|Author(s):||Taillon, Paul Michel|
Published by EH.NET (May 2010)
Paul Michel Taillon, Good, Reliable, White Men: Railroad Brotherhoods, 1877-1917. Urbana, IL: University of Illinois Press, 2009. xv + 266 pp. $25 (paperback), ISBN: 978-0-252-07678-7.
Reviewed for EH.NET by Gerald Friedman, Department of Economics, University of Massachusetts.
America?s first big business, the railroads, captured the nation?s imagination with promises of the wonders to be achieved through combining organization and human ingenuity. Anticipating unimagined prosperity in an economic union stretching across a continent; some saw the framework for a more egalitarian social organization, a model for a centrally-planned socialist state. If railways were the model, their workers were the shock troops of a collectivist future. Unions of railway workers, the railway brotherhoods, were among America?s largest and most important unions in early twentieth century America. Their size, wealth, and bargaining leverage made them powerful examples, models for imitation.
Like most labor history these days, the literature on railroad workers and their unions has been divided between a ?social democratic? approach emphasizing class conflict and political action and a race-gender-monopoly (RGM) perspective that emphasizes the efforts by white male workers to inflate their own wages by restricting access to the trade. In A Generation of Boomers, for example, Shelton Stromquist explores labor unrest in the formative years of the railway brotherhoods as part of a broader study of Progressive-era politics that he continues in Reinventing “The People”: The Progressive Movement, the Class Problem, and the Origins of Modern Liberalism. This work barely overlaps Eric Arnesen?s Brotherhoods of Color which explores the struggles of African-American railway workers against pervasive racism and job discrimination fostered by white workers and their unions. For African-Americans, the rising power of the railway workers? union, celebrated by Stromquist, was an unmitigated disaster.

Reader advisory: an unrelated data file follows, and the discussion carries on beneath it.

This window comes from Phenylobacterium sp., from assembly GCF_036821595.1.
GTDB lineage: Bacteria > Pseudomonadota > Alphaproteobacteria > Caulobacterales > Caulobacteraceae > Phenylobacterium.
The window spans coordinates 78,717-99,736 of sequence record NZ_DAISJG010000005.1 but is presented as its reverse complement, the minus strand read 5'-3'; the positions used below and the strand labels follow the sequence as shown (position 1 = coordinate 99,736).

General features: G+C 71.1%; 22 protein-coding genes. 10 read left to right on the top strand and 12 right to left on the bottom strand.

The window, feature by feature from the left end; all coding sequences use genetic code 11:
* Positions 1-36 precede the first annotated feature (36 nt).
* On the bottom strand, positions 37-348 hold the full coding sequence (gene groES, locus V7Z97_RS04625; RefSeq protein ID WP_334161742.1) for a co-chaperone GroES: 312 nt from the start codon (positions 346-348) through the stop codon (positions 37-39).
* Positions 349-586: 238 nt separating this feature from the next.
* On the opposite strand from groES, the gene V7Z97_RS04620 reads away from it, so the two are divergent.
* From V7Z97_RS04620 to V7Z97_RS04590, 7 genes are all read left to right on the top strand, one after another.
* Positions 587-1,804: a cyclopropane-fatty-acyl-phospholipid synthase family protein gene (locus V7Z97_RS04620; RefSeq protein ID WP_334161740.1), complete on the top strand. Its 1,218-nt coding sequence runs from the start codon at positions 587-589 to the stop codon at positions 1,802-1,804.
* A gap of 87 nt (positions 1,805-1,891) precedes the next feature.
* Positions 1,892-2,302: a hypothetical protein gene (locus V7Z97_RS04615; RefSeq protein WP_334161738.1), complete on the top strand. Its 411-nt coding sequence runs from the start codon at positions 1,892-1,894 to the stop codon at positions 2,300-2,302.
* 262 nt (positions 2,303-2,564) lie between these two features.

Debates among labor historians have settled into a familiar rut where one side bemoans and the other tries to ignore the role of racism and sexism in the origins of the American Labor Movement. One side passes judgment; the other feigns ignorance to avoid finding fault. While neither can provide a full history of the origins of the American Labor Movement, both are limited by shared assumptions that have contributed to a sterile debate. Both treat the workers? values and preferences as exogenous so that the state, employers, and even social conflict have disappeared from their view. Without a dynamic approach that views labor as one party, and the weaker one at that, to a conflict, neither can produce a full history.
Now we have Paul Michel Taillon to thank for a breakthrough book that integrates gender and race into an understanding of the politics of class consciousness on the American railroads. Stepping aside from the fruitless dispute over whether union racism and sexism constituted a mortal or venial sin, Taillon explores the role they had in class formation and the interaction of class organization, political action, and state policy. He shows how racism and sexism were constructed ideologies that provided grounds for collective action and won essential allies from state authorities.